NIMH receiver packs

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NIMH receiver packs

Postby Beej » Mon Jul 18, 2011 10:39 am

Hi All,

i have just traded up from 40 sized models and standard servos to a very nice Hangar 9 pulse XT 60 (Saito 100). On board I have 4 Futaba S3050 digital servos and a 3010 on the throttle (+ Aurora 9 radio). Because of weight/balance issues I went for a 6V eneloop 2000mah receiver pack rather than the Nicads I usually use. A member of my club advises strongly against this set-up, cautioning against large voltage drops with this many digital servos in a large-ish model, presumably due to the high internal resistance of the eneloops. A quick google etc sees lots of information out there cautioning against using NiMh receiver packs in high drain applications and it all makes sense to me. My question for you very learned people is whether "high drain" in this instance is referring to large models like 30% IMAC etc etc, or whether I should really have some concerns about my set-up, especially if I fly it "hard"?

I guess I can always go back to the Nicads, or invest in some A123s (+ new charger!). Also I assume that both the receiver and the futaba servos would be happy at the 6.6V of the A123s.

Advice appreciated!!!! (I have read Bruce's article on batteries)

Many thanks in advance!

best to you all

Beej
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Re: NIMH receiver packs

Postby ergocentric » Mon Jul 18, 2011 2:11 pm

6V will drain faster than 4.8V, Ohm's Law

NiMh have higher internal resistance than most other chemistries

Those are not the most powerful/power hungry servos available

It's a 60 size plane, not a 100cc gas 3D plane

So unless you look up all the stall current on the servos and test your receiver pack to a reasonable level you won't know. (I would suggest adding all current plus the stall current for two servos).

this is one of those questions, how high, how far, how fast, how much...
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Re: NIMH receiver packs

Postby RCModelReviews » Tue Jul 19, 2011 4:50 am

If you can afford to -- bite the bullet and go for the A123 packs and charger. They're not very expensive these days and are so much better than either NiMH or Nicad.

No risk of false-peaking causing you to fly with a partly-charged pack, no self-discharge to speak of, much lower internal resistance and the ability to be recharged to about 90% of their capacity from dead-flat in around 15 minutes.

You can build your own pack for around $30 and a cheap 4-button charger with LiFePO4/A123 capabilities can be had for not much more than $20 these days. Not too much of an investment when you compare it to how much other money you've got tied up in your plane.
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Re: NIMH receiver packs

Postby Beej » Tue Jul 19, 2011 5:21 am

Thanks Bruce - I'm not very good with a soldering iron so would be happy to buy some pre-built A123 packs. It's fair to say the Hobby Stores here in Oz have a fairly modest range of A123 options as far as I can see. I know you are careful not be seen to promote specific brands but any possibilities you could point me to for A123 receiver packs would be great either here or by PM. I can see them on a number of web sites such as Nobs, HK etc but I bet not all are created equal! Hyperion here in Oz seem to have some nifty chargers so I guess they are a reasonable option for that end of things.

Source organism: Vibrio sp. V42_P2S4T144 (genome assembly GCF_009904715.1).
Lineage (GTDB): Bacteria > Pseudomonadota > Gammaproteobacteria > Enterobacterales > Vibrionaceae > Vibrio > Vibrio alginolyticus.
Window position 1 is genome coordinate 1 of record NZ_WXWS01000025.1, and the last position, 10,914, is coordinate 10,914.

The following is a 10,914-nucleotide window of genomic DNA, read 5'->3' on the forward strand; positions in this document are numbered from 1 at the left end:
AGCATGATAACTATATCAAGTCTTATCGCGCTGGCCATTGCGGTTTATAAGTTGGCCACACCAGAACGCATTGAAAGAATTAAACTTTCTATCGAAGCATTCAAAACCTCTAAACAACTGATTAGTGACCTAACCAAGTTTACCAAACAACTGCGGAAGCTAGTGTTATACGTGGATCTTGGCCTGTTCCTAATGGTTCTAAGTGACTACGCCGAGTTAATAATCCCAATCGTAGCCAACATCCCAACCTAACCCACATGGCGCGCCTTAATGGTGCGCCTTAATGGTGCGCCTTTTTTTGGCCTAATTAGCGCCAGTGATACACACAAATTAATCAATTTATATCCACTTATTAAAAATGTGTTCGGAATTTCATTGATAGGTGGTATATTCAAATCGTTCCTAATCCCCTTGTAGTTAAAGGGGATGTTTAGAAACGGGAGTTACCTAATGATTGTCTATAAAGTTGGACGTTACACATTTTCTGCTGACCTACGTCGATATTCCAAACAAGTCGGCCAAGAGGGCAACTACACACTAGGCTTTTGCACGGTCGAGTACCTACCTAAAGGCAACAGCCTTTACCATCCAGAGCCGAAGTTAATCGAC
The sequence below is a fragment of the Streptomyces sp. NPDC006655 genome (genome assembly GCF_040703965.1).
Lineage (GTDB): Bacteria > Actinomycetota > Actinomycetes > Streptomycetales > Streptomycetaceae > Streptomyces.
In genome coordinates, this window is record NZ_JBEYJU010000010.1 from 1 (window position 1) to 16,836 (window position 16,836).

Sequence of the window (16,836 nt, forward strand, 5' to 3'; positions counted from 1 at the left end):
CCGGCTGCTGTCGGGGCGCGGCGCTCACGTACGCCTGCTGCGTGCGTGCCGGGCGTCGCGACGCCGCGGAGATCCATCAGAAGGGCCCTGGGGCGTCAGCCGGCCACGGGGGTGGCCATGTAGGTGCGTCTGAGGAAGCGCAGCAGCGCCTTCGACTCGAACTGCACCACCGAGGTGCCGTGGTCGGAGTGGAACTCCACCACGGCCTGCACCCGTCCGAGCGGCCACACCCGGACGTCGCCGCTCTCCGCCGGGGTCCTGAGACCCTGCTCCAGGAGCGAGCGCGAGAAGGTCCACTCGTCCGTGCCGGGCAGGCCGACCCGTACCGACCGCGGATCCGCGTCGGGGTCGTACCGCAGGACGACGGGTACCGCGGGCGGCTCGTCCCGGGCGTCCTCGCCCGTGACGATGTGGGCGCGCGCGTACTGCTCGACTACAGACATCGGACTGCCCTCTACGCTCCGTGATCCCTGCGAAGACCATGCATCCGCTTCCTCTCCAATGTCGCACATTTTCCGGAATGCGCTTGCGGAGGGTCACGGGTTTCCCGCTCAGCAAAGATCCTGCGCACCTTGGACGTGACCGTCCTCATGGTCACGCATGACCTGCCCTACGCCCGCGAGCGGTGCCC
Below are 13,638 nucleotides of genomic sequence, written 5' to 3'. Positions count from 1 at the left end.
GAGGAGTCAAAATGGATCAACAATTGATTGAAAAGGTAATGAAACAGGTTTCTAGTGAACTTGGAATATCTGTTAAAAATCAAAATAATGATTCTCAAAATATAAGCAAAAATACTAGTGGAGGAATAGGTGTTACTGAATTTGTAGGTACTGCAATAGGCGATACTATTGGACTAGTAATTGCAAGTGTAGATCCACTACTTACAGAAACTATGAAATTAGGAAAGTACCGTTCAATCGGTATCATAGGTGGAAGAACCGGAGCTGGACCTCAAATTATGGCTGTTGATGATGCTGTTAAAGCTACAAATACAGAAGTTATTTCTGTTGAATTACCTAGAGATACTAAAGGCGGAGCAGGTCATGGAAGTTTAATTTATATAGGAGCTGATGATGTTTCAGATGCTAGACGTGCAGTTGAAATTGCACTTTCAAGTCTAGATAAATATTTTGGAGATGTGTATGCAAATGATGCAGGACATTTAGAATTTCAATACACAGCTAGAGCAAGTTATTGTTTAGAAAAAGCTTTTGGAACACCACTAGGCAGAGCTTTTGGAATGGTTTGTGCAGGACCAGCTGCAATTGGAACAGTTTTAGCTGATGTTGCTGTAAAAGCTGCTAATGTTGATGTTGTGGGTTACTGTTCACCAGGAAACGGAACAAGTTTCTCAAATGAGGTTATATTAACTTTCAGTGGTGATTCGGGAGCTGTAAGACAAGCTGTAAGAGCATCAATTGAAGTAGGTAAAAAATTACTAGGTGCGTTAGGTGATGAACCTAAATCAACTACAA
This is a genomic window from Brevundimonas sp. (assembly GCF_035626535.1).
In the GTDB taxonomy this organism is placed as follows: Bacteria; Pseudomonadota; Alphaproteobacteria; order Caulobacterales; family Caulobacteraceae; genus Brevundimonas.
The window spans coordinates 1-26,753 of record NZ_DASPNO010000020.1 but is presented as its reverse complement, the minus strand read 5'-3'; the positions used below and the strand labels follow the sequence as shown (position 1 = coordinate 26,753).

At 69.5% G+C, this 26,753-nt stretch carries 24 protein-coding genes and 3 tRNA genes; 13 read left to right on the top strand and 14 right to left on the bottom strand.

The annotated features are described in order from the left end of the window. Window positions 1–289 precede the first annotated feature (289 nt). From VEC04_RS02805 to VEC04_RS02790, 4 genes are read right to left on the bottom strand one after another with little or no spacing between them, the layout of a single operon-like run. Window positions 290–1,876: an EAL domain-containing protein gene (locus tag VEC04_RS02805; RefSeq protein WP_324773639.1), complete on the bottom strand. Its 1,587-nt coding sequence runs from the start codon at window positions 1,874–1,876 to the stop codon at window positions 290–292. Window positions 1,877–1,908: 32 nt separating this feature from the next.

cheers,

Beej
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Re: NIMH receiver packs

Postby ergocentric » Tue Jul 19, 2011 2:54 pm

Seems you were looking for a reason.

NiMh will work in most cases, A123 packs are available from HK (using actual A123 cells with the nanophosphate) if you feel the need for a pack that can deliver 50c and can be charged in less than 20 minutes.

Look for the A123 logo and brand name, look for thick wire and heavy connectors.
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Re: NIMH receiver packs

Postby ergocentric » Tue Jul 19, 2011 3:06 pm

Another thought:

Definitely buy a multimeter and the ECO6 or whatever the latest multifunction charger is so that you can discharge/test your batteries

i.e. you can measure current draw on your flight pack with one servo stalled, discharge at that rate to see what the battery can do
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Re: NIMH receiver packs

Postby ZigZag » Thu Nov 10, 2011 6:48 pm

Hi Beej

Better late than never :-). I anguised over the same issue with my 2 metre Great Planes Lancair, running 9 servos, 5 of which are digital. I was contemplating something very complex and moderately expensive with LiPO or LiFE power and a voltage reg. I spoke with the chairman of our local club who has flown serious models for years and, whilst nothing in my research contradicted Bruce's advice, the chairman suggested going with the latest crop of "instant" NiMH batteries. I ordered a 2100 mAh 4 AA cell pack from Vapextech in the UK (worth looking at - they may ship to Oz) and had the maiden flight a couple of weeks back which was the "proof in the pudding" for the RX pack. After fairly extensive ground running and much phaffing about we were airborn with a 10 minute first flight, which included lots 'n lots of stick waggling and flap extending to test the performance envelope. A check of RX battery voltage after landing indicated that my concerns were groundless. There was plenty of oomph left for another couple of flights at least. So, take a voltage checker to the field with you. Fully charge your RX battery and try a flight. One flight won't kill the battery and there is every chance that the residual voltage will give you enough for another couple of flights. Or, go the other way, spend the bucks and go for the LiFE option. Belt and braces never hurt :-)

Cheers
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